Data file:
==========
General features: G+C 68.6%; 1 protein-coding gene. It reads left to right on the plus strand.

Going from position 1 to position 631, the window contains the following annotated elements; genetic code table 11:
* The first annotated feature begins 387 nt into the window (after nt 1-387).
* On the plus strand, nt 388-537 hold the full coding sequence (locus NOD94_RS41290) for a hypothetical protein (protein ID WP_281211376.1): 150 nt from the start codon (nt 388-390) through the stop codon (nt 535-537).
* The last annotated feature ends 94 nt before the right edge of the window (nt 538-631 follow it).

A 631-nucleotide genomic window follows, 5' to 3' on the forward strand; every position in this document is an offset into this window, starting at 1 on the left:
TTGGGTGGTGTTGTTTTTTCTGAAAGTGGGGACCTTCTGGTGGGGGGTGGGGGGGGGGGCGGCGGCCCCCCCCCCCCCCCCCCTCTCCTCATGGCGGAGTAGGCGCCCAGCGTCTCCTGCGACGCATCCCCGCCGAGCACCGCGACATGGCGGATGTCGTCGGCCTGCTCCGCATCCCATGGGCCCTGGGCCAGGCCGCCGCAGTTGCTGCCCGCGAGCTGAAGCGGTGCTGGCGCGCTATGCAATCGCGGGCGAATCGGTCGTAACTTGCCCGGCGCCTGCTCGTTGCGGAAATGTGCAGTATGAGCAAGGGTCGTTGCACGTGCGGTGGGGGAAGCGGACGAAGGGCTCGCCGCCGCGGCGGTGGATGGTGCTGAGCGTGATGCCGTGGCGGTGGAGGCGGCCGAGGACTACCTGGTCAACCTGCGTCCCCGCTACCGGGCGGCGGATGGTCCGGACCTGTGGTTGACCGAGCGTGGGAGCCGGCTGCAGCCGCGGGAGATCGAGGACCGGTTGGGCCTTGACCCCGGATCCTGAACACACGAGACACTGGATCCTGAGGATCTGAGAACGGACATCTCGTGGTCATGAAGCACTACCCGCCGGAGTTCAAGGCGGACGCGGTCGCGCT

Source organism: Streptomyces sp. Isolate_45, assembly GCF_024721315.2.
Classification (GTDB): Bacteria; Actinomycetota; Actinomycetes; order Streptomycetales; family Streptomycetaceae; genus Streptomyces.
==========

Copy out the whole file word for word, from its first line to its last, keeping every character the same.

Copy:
General features: G+C 68.6%; 1 protein-coding gene. It reads left to right on the plus strand.

Going from position 1 to position 631, the window contains the following annotated elements; genetic code table 11:
* The first annotated feature begins 387 nt into the window (after nt 1-387).
* On the plus strand, nt 388-537 hold the full coding sequence (locus NOD94_RS41290) for a hypothetical protein (protein ID WP_281211376.1): 150 nt from the start codon (nt 388-390) through the stop codon (nt 535-537).
* The last annotated feature ends 94 nt before the right edge of the window (nt 538-631 follow it).

A 631-nucleotide genomic window follows, 5' to 3' on the forward strand; every position in this document is an offset into this window, starting at 1 on the left:
TTGGGTGGTGTTGTTTTTTCTGAAAGTGGGGACCTTCTGGTGGGGGGTGGGGGGGGGGGCGGCGGCCCCCCCCCCCCCCCCCCTCTCCTCATGGCGGAGTAGGCGCCCAGCGTCTCCTGCGACGCATCCCCGCCGAGCACCGCGACATGGCGGATGTCGTCGGCCTGCTCCGCATCCCATGGGCCCTGGGCCAGGCCGCCGCAGTTGCTGCCCGCGAGCTGAAGCGGTGCTGGCGCGCTATGCAATCGCGGGCGAATCGGTCGTAACTTGCCCGGCGCCTGCTCGTTGCGGAAATGTGCAGTATGAGCAAGGGTCGTTGCACGTGCGGTGGGGGAAGCGGACGAAGGGCTCGCCGCCGCGGCGGTGGATGGTGCTGAGCGTGATGCCGTGGCGGTGGAGGCGGCCGAGGACTACCTGGTCAACCTGCGTCCCCGCTACCGGGCGGCGGATGGTCCGGACCTGTGGTTGACCGAGCGTGGGAGCCGGCTGCAGCCGCGGGAGATCGAGGACCGGTTGGGCCTTGACCCCGGATCCTGAACACACGAGACACTGGATCCTGAGGATCTGAGAACGGACATCTCGTGGTCATGAAGCACTACCCGCCGGAGTTCAAGGCGGACGCGGTCGCGCT

Source organism: Streptomyces sp. Isolate_45, assembly GCF_024721315.2.
Classification (GTDB): Bacteria; Actinomycetota; Actinomycetes; order Streptomycetales; family Streptomycetaceae; genus Streptomyces.